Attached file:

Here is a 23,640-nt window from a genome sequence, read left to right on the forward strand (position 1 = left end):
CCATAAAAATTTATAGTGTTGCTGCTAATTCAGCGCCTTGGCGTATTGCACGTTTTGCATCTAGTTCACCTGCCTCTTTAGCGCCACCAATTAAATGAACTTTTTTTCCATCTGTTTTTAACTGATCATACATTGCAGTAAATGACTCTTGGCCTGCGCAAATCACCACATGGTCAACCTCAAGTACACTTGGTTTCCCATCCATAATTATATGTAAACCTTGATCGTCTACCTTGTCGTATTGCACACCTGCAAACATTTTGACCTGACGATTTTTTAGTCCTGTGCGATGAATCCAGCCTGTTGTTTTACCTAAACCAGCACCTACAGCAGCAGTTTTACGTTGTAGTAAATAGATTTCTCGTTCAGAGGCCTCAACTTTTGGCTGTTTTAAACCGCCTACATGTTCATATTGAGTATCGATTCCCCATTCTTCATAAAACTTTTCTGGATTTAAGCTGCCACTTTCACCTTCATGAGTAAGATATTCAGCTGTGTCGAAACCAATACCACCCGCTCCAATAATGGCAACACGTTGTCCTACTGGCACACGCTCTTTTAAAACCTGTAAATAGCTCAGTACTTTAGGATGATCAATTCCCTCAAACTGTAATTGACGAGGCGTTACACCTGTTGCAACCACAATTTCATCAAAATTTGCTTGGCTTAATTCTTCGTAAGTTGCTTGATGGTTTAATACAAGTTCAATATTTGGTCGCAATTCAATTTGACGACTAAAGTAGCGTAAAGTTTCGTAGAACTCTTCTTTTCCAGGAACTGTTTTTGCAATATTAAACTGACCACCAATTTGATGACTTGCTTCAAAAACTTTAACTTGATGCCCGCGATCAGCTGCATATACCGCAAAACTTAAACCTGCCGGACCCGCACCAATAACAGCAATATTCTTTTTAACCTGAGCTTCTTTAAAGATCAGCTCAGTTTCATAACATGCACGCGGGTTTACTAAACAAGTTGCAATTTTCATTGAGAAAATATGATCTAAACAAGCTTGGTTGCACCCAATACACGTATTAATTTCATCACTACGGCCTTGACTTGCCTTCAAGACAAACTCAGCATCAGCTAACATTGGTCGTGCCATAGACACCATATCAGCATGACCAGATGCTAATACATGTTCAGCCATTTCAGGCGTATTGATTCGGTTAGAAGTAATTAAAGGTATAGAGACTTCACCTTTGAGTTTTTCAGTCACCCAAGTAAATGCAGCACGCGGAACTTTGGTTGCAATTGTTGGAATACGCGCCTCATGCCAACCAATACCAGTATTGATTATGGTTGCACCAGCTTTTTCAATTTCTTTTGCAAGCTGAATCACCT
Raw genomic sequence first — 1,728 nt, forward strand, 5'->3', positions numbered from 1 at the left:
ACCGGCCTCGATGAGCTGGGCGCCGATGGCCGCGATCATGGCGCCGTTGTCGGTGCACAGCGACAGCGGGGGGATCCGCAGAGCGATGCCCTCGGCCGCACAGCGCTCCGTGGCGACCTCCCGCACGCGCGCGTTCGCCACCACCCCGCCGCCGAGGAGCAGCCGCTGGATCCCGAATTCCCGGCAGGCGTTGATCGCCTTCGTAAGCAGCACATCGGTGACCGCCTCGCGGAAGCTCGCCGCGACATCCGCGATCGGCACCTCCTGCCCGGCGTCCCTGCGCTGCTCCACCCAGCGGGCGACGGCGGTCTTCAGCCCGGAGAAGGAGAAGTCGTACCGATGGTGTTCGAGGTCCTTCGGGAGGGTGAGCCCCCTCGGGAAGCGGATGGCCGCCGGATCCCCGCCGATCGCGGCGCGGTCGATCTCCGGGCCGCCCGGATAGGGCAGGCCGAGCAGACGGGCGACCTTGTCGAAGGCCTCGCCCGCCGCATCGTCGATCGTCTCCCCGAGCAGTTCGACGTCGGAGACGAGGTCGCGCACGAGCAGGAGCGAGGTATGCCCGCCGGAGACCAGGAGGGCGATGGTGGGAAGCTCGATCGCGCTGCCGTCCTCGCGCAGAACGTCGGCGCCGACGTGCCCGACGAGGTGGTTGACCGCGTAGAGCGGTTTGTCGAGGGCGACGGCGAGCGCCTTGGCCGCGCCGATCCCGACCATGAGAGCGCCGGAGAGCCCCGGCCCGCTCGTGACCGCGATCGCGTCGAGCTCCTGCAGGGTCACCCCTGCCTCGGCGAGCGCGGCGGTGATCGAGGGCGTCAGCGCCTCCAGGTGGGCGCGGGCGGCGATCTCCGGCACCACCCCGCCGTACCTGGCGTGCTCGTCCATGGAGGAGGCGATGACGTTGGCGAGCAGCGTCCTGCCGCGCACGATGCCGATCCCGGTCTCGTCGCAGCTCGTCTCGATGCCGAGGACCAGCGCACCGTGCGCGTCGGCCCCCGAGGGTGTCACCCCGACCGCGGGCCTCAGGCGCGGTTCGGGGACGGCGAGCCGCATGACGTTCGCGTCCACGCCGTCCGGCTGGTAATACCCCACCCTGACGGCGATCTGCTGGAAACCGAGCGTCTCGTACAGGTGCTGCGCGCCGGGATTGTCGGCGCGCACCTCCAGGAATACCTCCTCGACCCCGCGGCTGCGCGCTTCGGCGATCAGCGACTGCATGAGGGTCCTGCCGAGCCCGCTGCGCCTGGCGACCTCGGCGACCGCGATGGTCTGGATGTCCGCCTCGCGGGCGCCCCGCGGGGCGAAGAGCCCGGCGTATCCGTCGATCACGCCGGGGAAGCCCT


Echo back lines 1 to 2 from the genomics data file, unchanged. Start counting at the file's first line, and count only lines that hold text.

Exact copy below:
Here is a 23,640-nt window from a genome sequence, read left to right on the forward strand (position 1 = left end):
CCATAAAAATTTATAGTGTTGCTGCTAATTCAGCGCCTTGGCGTATTGCACGTTTTGCATCTAGTTCACCTGCCTCTTTAGCGCCACCAATTAAATGAACTTTTTTTCCATCTGTTTTTAACTGATCATACATTGCAGTAAATGACTCTTGGCCTGCGCAAATCACCACATGGTCAACCTCAAGTACACTTGGTTTCCCATCCATAATTATATGTAAACCTTGATCGTCTACCTTGTCGTATTGCACACCTGCAAACATTTTGACCTGACGATTTTTTAGTCCTGTGCGATGAATCCAGCCTGTTGTTTTACCTAAACCAGCACCTACAGCAGCAGTTTTACGTTGTAGTAAATAGATTTCTCGTTCAGAGGCCTCAACTTTTGGCTGTTTTAAACCGCCTACATGTTCATATTGAGTATCGATTCCCCATTCTTCATAAAACTTTTCTGGATTTAAGCTGCCACTTTCACCTTCATGAGTAAGATATTCAGCTGTGTCGAAACCAATACCACCCGCTCCAATAATGGCAACACGTTGTCCTACTGGCACACGCTCTTTTAAAACCTGTAAATAGCTCAGTACTTTAGGATGATCAATTCCCTCAAACTGTAATTGACGAGGCGTTACACCTGTTGCAACCACAATTTCATCAAAATTTGCTTGGCTTAATTCTTCGTAAGTTGCTTGATGGTTTAATACAAGTTCAATATTTGGTCGCAATTCAATTTGACGACTAAAGTAGCGTAAAGTTTCGTAGAACTCTTCTTTTCCAGGAACTGTTTTTGCAATATTAAACTGACCACCAATTTGATGACTTGCTTCAAAAACTTTAACTTGATGCCCGCGATCAGCTGCATATACCGCAAAACTTAAACCTGCCGGACCCGCACCAATAACAGCAATATTCTTTTTAACCTGAGCTTCTTTAAAGATCAGCTCAGTTTCATAACATGCACGCGGGTTTACTAAACAAGTTGCAATTTTCATTGAGAAAATATGATCTAAACAAGCTTGGTTGCACCCAATACACGTATTAATTTCATCACTACGGCCTTGACTTGCCTTCAAGACAAACTCAGCATCAGCTAACATTGGTCGTGCCATAGACACCATATCAGCATGACCAGATGCTAATACATGTTCAGCCATTTCAGGCGTATTGATTCGGTTAGAAGTAATTAAAGGTATAGAGACTTCACCTTTGAGTTTTTCAGTCACCCAAGTAAATGCAGCACGCGGAACTTTGGTTGCAATTGTTGGAATACGCGCCTCATGCCAACCAATACCAGTATTGATTATGGTTGCACCAGCTTTTTCAATTTCTTTTGCAAGCTGAATCACCT